After enjoying the wonders of South Georgia for the past 3 days, we settled in for our first full day at sea travelling towards our next destination, Tristan Da Cunha.

Despite heading North, and potentially leaving the polar environment behind, we were surprised to find we were surrounded by ice throughout the day. Our Bridge team had the unenviable task of navigating through the ice, a job made especially difficult during the night with very low light and fog all around. We did get some great views of the passing icebergs during the day, but unfortunately the thick fog obscured most of our sightings.

As with previous sea days, we were all treated to a host of lectures throughout the day from our expedition guides.

Elizabeth gave us some brilliant insights into Right Whales, including her work in the North Atlantic and some of the geo-tagging that has helped to shed light on their migration across the oceans. Following on from Elizabeth, we moved down the food chain and Chloe taught us about the wonderful of world of Plankton. As keystone species these organisms form the foundations of our ocean ecosystems.

After another wonderful lunch – and another time change - we enjoyed an afternoon of history with our two Historians onboard: Josh and William. Josh shared some stories of his experiences working and living in South Georgia and gave an insight into what it is like to spend time on an isolated research base in the Southern Ocean. William followed shortly after with a breakdown of politics in the Antarctic region. Antarctic Geopolitics is a complicated subject, but Will helped to answer many of our questions regarding ownership, claims and what the future holds for the region.

With another recap and delicious dinner behind us, most of us headed back up to the lounge to celebrate with a glass of bubbles our 100% pass score in our biosecurity checks in South Georgia. The champagne also helped to get us in the spirit for the South Georgia Heritage Trust (SGHT) Auction, which was brilliantly hosted by our auctioneer, William. With 14 items up for auction, we managed to raise over £2000 for SGHT and contribute nicely to the excellent work SGHT are doing in South Georgia.

Day 10: At Sea towards Gough Island

At Sea towards Gough Island
Datum: 06.04.2024
Positie: 49° 08.4 ’S / 024° 31.2’W
Wind: NNW 4
Weer: Foggy
Luchttemperatuur: +7

This morning we woke to another wakeup call from Hans and news that the ship was still sailing through fog. However, our spirits were raised with news that we were travelling fast in a Northerly direction and that the sea temperature had risen.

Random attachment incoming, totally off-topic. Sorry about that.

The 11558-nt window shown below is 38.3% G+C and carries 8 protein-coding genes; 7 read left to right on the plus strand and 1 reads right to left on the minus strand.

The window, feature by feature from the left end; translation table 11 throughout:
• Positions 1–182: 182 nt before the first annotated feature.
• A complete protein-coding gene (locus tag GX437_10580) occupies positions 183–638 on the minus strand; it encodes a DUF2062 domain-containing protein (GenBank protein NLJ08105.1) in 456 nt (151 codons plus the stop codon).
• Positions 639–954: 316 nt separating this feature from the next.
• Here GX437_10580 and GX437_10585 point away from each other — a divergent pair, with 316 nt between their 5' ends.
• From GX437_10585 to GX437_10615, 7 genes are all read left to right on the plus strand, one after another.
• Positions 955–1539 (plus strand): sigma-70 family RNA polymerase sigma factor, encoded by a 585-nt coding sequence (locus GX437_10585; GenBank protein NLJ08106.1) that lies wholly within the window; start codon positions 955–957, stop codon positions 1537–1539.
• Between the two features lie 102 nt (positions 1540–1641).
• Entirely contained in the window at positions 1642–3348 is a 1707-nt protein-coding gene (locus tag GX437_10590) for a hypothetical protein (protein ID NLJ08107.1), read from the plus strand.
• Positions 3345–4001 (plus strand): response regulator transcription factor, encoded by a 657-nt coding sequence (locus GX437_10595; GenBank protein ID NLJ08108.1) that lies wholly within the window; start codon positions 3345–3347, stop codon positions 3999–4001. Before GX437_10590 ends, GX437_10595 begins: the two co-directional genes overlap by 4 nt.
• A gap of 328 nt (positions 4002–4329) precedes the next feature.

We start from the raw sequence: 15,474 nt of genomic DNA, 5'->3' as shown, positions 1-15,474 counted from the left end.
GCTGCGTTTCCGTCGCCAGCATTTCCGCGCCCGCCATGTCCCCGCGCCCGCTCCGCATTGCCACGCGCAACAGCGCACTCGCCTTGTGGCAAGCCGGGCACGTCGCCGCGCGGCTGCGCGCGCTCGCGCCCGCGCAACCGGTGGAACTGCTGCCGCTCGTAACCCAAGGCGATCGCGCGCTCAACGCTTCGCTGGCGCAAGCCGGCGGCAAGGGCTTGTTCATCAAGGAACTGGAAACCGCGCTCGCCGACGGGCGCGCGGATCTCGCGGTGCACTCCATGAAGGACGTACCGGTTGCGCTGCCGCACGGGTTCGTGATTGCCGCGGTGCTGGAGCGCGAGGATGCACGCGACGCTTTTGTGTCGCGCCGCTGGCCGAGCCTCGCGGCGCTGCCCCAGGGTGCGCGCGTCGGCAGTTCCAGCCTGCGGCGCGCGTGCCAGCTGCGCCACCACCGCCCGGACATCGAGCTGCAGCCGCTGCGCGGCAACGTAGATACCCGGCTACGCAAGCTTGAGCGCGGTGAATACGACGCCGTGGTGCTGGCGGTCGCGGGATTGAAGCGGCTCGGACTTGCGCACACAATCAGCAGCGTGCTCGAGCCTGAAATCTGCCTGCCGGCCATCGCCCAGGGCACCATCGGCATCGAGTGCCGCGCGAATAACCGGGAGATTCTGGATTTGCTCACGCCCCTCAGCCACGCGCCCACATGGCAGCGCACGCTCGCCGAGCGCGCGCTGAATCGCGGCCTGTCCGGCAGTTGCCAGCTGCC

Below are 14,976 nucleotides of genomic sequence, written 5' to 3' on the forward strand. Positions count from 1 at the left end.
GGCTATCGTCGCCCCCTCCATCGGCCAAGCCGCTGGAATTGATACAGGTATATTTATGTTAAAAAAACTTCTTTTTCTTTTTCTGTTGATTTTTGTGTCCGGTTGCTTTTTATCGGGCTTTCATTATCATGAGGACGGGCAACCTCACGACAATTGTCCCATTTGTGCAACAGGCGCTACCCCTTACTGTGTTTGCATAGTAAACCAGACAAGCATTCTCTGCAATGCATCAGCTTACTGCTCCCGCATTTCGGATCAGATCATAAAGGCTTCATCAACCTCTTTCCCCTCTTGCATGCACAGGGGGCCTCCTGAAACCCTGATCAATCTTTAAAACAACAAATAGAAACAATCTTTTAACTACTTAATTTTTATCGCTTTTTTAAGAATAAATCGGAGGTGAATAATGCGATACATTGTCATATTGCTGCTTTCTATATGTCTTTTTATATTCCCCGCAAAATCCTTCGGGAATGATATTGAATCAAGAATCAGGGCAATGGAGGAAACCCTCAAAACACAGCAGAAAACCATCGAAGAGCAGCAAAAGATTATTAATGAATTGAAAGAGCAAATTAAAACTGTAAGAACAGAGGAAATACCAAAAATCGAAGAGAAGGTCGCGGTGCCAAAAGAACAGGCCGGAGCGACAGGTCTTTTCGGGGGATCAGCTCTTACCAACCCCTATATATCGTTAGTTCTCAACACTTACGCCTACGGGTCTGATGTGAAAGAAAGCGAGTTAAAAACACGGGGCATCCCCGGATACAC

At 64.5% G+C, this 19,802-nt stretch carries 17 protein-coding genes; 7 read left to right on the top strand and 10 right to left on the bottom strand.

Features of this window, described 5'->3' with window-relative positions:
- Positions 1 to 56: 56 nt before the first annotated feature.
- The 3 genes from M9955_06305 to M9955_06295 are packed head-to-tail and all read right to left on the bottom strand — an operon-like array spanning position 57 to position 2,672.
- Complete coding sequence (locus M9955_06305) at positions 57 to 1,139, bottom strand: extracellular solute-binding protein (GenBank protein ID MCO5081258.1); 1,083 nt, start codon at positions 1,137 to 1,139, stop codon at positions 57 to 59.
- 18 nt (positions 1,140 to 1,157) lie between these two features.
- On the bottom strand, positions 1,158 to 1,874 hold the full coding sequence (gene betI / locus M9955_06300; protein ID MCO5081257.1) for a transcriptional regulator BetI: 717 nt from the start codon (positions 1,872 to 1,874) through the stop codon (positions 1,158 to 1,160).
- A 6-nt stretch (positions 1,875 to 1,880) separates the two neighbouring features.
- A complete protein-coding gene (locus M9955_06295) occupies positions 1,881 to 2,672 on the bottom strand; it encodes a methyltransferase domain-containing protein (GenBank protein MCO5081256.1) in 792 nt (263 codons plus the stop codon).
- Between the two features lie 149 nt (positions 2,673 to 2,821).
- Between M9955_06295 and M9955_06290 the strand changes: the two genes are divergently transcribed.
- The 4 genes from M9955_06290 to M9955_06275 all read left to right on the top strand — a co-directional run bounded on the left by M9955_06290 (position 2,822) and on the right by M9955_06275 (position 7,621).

After another delicious breakfast Eduardo gave a lecture entitled Alien Ocean, The Quest for Extraterrestrial Water and Life. The lecture was a fascinating insight into the importance of water in our search for life on other planets. Eduardo finished with a short, thought provoking, film about human behavior.

Following the lecture there was time for reflection, tea and coffee, some fresh air and wildlife watching before Leon gave his first lecture on the history of Tristan Da Cunha. He finished the lecture with the promise of more to come.

Lunch was another tasty array of treats and a look out the window suggested that the fog was beginning to lift, this was great news as we were close to a large cargo ship and in fact an hour later the ship loomed out of the mist and crossed our bow. It seemed to bring with it some new birds, one of the huge Wandering Albatross along with an impressive Great-winged Petrel and some Storm Petrels. To keep the mammal watchers happy, we were also joined by some Hourglass Dolphins.

Bob gave a very interesting lecture on the evolution of Penguins and in the meantime the visibility improved significantly over the course of the afternoon, so much so that Hazels lecture on pinnipeds was postponed until tomorrow.

Recap was as interesting as ever with plans for the coming days and discussion about our hugely exciting arrival at Tristan. Dinner followed with Yorkshire Pudding, Beef and gravy! Or Salmon for those not wanting the red meat.

The evening began with the wildlife list discussion followed by a beautiful presentation from Georgina about her amazing life growing up on New Island in The Falkland Islands and the conservation work that her father, Ian Strange, had started.

It had been a day at sea but a very special day with lots of interesting information and some great wildlife.

Day 11: At sea towards Gough Island

At sea towards Gough Island
Datum: 07.04.2024
Positie: 45° 28.1 ’S / 018° 25.7’W
Wind: WSW 4
Weer: Partly cloudy